The Casuals issued one single as The Climate in January 1968 Chi Mi Aiuterà, (Holland-Dozier-Holland’s ‘You Keep Me Hanging On’) b/w Quando Parlo Di Te, (‘When I Talk About You’) by G. Bardott and F. Reverberi.
A 1967 Gino Paoli Casuals album appeared with Gino Paoli (their first producer whilst in Italy) on Side A and The Casuals occupying six tracks on Side B. The track listing for The Casuals side was (and these are rough translations) ‘The Grey Mr James’ (I suspect ‘Semi-Detached Suburban Mr James’) ‘We Four’, ‘The Sun Does Not Fade’ (surely ‘The Sun ain’t Gonna Shine Anymore’), ‘Land of 1,000 Dances’, ‘Love Lasts Only a Moment’ and ‘Sorrow’, the latter very possibly being a cover of The McCoys/Merseys 1966 single.
Their first two singles did well locally but the third, now produced by David Pardo and on Joker, was their cover of the Bee Gees’ Massachusetts which made No1 in Italy, beating the Bee Gees’ own version which reached No 5 in the Italian charts. A straightforward cover, even their sleeve mimics The Bee Gees’:
But it’s the B-side which intrigues. Take a listen to their mysterious yet melodic Jennifer Browne. John Tebb’s voice is unmistakable and that’s presumably Howard Newcomb on trumpet. Lovely vibes and organ too. An English language version apparently surfaced in the 90s, if you know more please get in touch.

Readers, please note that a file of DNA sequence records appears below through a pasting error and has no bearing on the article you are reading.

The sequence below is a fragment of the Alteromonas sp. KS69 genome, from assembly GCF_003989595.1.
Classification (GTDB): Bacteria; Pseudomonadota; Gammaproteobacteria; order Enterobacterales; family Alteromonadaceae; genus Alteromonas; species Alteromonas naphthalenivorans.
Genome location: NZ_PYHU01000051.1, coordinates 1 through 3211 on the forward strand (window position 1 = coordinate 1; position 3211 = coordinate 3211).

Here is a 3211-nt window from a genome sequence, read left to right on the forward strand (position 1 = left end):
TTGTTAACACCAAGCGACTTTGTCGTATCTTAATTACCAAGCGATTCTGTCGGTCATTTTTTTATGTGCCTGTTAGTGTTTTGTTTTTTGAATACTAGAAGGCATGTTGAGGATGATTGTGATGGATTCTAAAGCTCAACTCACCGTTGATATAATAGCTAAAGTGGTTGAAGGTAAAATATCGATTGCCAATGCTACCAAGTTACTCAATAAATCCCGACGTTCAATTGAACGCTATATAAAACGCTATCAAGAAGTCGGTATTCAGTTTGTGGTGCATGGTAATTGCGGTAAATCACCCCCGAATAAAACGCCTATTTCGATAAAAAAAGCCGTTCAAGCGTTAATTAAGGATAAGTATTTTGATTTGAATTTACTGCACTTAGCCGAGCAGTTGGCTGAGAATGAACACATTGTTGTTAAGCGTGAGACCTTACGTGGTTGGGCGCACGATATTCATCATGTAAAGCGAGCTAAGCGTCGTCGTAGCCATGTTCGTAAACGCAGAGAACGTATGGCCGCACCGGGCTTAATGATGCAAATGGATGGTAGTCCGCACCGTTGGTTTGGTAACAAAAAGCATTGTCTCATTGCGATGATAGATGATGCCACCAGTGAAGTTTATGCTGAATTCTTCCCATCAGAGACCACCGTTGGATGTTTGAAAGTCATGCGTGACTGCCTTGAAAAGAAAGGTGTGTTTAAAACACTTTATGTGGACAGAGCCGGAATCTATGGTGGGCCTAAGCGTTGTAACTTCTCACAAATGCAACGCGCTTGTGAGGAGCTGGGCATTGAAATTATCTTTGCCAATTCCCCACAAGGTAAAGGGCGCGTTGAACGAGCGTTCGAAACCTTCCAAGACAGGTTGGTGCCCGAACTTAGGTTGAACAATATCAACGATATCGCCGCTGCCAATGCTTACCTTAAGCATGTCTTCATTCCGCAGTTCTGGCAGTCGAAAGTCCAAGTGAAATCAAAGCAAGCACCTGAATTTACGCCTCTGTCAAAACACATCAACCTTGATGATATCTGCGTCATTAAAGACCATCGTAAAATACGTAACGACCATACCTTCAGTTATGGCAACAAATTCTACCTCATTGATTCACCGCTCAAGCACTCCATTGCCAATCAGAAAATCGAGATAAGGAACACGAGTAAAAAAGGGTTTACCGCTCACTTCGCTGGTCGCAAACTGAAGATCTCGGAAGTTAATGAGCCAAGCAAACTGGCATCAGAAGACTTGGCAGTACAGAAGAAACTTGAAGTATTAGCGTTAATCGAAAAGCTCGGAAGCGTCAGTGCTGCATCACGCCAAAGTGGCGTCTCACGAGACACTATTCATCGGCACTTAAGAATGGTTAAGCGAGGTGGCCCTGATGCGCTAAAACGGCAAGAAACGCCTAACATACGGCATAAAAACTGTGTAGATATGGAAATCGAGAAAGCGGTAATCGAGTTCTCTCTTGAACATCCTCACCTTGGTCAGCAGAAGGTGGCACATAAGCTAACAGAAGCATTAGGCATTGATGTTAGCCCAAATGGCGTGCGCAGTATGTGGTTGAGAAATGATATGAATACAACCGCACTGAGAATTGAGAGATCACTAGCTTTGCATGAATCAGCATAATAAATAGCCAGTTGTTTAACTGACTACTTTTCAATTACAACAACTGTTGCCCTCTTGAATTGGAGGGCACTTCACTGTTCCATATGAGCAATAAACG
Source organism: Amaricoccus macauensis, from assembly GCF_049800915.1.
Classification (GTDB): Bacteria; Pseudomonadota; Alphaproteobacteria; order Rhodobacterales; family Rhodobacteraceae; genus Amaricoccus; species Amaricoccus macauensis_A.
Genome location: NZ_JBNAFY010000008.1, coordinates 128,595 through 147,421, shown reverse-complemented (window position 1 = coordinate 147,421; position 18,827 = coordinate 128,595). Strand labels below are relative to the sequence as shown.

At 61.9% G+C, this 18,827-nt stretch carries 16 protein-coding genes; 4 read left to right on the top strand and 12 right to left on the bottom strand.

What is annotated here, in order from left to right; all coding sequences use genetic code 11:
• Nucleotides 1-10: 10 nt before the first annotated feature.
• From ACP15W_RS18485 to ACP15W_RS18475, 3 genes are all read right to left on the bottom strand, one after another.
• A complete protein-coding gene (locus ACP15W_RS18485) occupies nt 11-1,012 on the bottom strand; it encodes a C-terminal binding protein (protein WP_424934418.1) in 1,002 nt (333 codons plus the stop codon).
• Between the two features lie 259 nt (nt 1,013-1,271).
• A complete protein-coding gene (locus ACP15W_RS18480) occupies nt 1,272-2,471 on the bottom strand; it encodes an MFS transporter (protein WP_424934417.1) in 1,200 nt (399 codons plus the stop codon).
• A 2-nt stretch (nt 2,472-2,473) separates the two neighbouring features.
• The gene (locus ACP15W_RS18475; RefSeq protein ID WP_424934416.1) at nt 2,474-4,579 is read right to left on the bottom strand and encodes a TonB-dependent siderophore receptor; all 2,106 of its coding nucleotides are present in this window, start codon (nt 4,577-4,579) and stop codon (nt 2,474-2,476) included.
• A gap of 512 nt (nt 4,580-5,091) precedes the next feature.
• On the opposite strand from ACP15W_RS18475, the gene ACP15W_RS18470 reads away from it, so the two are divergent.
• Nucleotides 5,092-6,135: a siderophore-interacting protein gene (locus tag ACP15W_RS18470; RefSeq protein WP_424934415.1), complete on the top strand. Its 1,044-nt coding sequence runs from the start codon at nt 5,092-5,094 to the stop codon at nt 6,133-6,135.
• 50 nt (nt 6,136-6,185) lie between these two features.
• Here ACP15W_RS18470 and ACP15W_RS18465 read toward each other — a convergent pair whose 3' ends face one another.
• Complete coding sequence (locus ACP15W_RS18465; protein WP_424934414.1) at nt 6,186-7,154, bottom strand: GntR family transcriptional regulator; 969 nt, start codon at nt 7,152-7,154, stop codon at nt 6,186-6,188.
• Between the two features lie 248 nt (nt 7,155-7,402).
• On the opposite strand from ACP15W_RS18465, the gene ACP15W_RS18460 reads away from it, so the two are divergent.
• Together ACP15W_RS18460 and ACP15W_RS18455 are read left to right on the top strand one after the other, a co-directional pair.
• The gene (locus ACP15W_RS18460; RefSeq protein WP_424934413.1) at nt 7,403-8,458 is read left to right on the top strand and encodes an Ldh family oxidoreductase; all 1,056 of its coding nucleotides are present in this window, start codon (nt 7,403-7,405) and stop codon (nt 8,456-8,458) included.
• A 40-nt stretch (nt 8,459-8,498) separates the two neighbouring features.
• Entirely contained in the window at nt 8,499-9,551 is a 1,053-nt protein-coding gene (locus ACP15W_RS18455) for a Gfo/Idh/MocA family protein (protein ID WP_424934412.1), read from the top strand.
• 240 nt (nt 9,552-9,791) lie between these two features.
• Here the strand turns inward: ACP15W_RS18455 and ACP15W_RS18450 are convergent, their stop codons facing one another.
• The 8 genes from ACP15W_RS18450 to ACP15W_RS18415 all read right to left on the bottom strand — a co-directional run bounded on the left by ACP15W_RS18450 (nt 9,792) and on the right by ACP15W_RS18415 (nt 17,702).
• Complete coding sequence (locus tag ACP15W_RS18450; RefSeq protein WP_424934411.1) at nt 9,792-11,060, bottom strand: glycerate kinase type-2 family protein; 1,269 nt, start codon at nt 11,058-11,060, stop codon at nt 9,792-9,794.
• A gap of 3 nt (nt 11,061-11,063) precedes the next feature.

They’re back in Britain
Back in England in late 1967/early 1968 with Ian Good having departed in mid ’67 and Robert O’Brien now on drums, producer and manager David Pardo secured for them an initial one single deal with Decca.
In February 1968, the Decca deal produced the single Adios Amor (‘Goodbye My Love’ – maintaining the Italian connection) written by Tom Springfield and songwriter/ record producer Norman Newell (who wrote ‘Portrait of My Love’) and also recorded by José Feliciano b/w Don’t Dream of Yesterday by Carlos Leresche and Daniel Hortis (starting out as ‘Je t’appelle Encore’ but given new lyrics by Pardo) released in February 1968.
With John Tebb’s vocals taking centre stage and with the addition of orchestration, their signature sound was now fully established.
There was what appears to be an Italian release of Adios Amor backed with a different song Dolce Valle (‘Ballet of Broken Hearts’) written by Pagani, Stewart and Langley. Can anyone shed any light on this?
All group members except drummer O’Brien professed P.J. Proby to be their favourite singer. There was an inherent smoothness to Tebb’s vocals and a radio-friendly air about their sound which produced a far tamer mood than almost anything Proby produced. Perhaps their fondness for Proby suggests the direction they might wish to have moved in.
Despite the band undertaking significant promotion in the UK, this first UK Decca single did not chart. The Casuals returned to Milan which, for the time being, continued to be their main base.
David Pardo joined them there and when he played the band a Pye demo of The Bystanders’ ‘When Jesamine Goes’ – which hadn’t been a hit for them earlier that year – this was the song that both he and the group felt should be their next single.
Pardo returned to London and set to work with arranger Cy Payne on what was to be the definitive version of one of the 60s most definitive hits.
And that’s where we take up the story next time.
Previous posts on The Casuals